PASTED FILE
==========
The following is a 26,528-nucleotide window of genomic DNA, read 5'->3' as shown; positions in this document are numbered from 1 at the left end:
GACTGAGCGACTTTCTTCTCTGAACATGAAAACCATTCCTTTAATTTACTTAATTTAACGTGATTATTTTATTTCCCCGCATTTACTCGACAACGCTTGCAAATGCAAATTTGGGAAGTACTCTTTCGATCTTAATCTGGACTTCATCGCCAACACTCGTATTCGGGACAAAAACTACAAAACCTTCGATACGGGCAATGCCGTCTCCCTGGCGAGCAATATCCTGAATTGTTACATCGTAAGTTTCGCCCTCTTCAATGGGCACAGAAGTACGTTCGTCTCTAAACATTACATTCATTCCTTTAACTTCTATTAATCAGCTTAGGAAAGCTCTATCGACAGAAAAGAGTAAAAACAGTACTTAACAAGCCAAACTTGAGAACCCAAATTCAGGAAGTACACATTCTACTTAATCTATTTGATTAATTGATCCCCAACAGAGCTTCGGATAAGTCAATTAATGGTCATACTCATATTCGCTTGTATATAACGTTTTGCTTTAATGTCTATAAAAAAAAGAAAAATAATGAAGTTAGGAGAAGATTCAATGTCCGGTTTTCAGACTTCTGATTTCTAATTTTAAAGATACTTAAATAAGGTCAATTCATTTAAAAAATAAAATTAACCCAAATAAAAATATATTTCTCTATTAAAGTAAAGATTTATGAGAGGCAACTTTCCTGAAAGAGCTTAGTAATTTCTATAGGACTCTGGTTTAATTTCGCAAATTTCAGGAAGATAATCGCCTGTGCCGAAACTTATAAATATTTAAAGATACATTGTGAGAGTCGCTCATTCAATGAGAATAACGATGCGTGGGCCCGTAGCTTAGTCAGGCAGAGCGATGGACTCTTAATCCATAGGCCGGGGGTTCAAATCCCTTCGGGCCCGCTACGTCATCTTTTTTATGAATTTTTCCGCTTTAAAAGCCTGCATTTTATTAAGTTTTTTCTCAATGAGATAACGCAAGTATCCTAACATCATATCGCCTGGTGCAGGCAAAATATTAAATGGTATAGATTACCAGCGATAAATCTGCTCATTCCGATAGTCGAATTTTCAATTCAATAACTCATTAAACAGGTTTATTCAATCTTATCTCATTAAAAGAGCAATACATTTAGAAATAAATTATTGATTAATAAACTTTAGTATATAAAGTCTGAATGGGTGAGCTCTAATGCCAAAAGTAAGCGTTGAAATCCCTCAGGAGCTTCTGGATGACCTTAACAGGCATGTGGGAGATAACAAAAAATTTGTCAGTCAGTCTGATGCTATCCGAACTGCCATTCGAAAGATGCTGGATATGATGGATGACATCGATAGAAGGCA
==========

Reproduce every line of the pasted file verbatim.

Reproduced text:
The following is a 26,528-nucleotide window of genomic DNA, read 5'->3' as shown; positions in this document are numbered from 1 at the left end:
GACTGAGCGACTTTCTTCTCTGAACATGAAAACCATTCCTTTAATTTACTTAATTTAACGTGATTATTTTATTTCCCCGCATTTACTCGACAACGCTTGCAAATGCAAATTTGGGAAGTACTCTTTCGATCTTAATCTGGACTTCATCGCCAACACTCGTATTCGGGACAAAAACTACAAAACCTTCGATACGGGCAATGCCGTCTCCCTGGCGAGCAATATCCTGAATTGTTACATCGTAAGTTTCGCCCTCTTCAATGGGCACAGAAGTACGTTCGTCTCTAAACATTACATTCATTCCTTTAACTTCTATTAATCAGCTTAGGAAAGCTCTATCGACAGAAAAGAGTAAAAACAGTACTTAACAAGCCAAACTTGAGAACCCAAATTCAGGAAGTACACATTCTACTTAATCTATTTGATTAATTGATCCCCAACAGAGCTTCGGATAAGTCAATTAATGGTCATACTCATATTCGCTTGTATATAACGTTTTGCTTTAATGTCTATAAAAAAAAGAAAAATAATGAAGTTAGGAGAAGATTCAATGTCCGGTTTTCAGACTTCTGATTTCTAATTTTAAAGATACTTAAATAAGGTCAATTCATTTAAAAAATAAAATTAACCCAAATAAAAATATATTTCTCTATTAAAGTAAAGATTTATGAGAGGCAACTTTCCTGAAAGAGCTTAGTAATTTCTATAGGACTCTGGTTTAATTTCGCAAATTTCAGGAAGATAATCGCCTGTGCCGAAACTTATAAATATTTAAAGATACATTGTGAGAGTCGCTCATTCAATGAGAATAACGATGCGTGGGCCCGTAGCTTAGTCAGGCAGAGCGATGGACTCTTAATCCATAGGCCGGGGGTTCAAATCCCTTCGGGCCCGCTACGTCATCTTTTTTATGAATTTTTCCGCTTTAAAAGCCTGCATTTTATTAAGTTTTTTCTCAATGAGATAACGCAAGTATCCTAACATCATATCGCCTGGTGCAGGCAAAATATTAAATGGTATAGATTACCAGCGATAAATCTGCTCATTCCGATAGTCGAATTTTCAATTCAATAACTCATTAAACAGGTTTATTCAATCTTATCTCATTAAAAGAGCAATACATTTAGAAATAAATTATTGATTAATAAACTTTAGTATATAAAGTCTGAATGGGTGAGCTCTAATGCCAAAAGTAAGCGTTGAAATCCCTCAGGAGCTTCTGGATGACCTTAACAGGCATGTGGGAGATAACAAAAAATTTGTCAGTCAGTCTGATGCTATCCGAACTGCCATTCGAAAGATGCTGGATATGATGGATGACATCGATAGAAGGCA